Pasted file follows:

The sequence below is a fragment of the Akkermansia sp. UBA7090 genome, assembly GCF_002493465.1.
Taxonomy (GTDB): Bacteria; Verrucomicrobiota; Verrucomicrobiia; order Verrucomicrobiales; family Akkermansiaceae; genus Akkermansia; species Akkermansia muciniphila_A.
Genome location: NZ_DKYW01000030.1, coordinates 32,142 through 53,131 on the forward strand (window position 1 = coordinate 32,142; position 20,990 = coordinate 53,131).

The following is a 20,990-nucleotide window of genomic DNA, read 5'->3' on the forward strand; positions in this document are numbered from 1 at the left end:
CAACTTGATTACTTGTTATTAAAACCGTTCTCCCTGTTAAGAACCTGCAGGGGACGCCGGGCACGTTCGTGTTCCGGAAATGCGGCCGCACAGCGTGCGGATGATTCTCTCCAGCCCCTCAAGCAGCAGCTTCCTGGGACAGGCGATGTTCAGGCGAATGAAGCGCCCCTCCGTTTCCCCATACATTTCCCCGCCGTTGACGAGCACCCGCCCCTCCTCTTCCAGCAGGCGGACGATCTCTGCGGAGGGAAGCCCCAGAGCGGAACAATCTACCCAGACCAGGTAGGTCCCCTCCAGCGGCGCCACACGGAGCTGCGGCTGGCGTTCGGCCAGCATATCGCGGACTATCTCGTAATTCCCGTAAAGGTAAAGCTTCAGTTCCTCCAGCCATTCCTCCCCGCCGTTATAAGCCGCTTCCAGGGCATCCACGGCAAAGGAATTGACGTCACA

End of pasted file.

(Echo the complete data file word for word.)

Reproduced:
The sequence below is a fragment of the Akkermansia sp. UBA7090 genome, assembly GCF_002493465.1.
Taxonomy (GTDB): Bacteria; Verrucomicrobiota; Verrucomicrobiia; order Verrucomicrobiales; family Akkermansiaceae; genus Akkermansia; species Akkermansia muciniphila_A.
Genome location: NZ_DKYW01000030.1, coordinates 32,142 through 53,131 on the forward strand (window position 1 = coordinate 32,142; position 20,990 = coordinate 53,131).

The following is a 20,990-nucleotide window of genomic DNA, read 5'->3' on the forward strand; positions in this document are numbered from 1 at the left end:
CAACTTGATTACTTGTTATTAAAACCGTTCTCCCTGTTAAGAACCTGCAGGGGACGCCGGGCACGTTCGTGTTCCGGAAATGCGGCCGCACAGCGTGCGGATGATTCTCTCCAGCCCCTCAAGCAGCAGCTTCCTGGGACAGGCGATGTTCAGGCGAATGAAGCGCCCCTCCGTTTCCCCATACATTTCCCCGCCGTTGACGAGCACCCGCCCCTCCTCTTCCAGCAGGCGGACGATCTCTGCGGAGGGAAGCCCCAGAGCGGAACAATCTACCCAGACCAGGTAGGTCCCCTCCAGCGGCGCCACACGGAGCTGCGGCTGGCGTTCGGCCAGCATATCGCGGACTATCTCGTAATTCCCGTAAAGGTAAAGCTTCAGTTCCTCCAGCCATTCCTCCCCGCCGTTATAAGCCGCTTCCAGGGCATCCACGGCAAAGGAATTGACGTCACA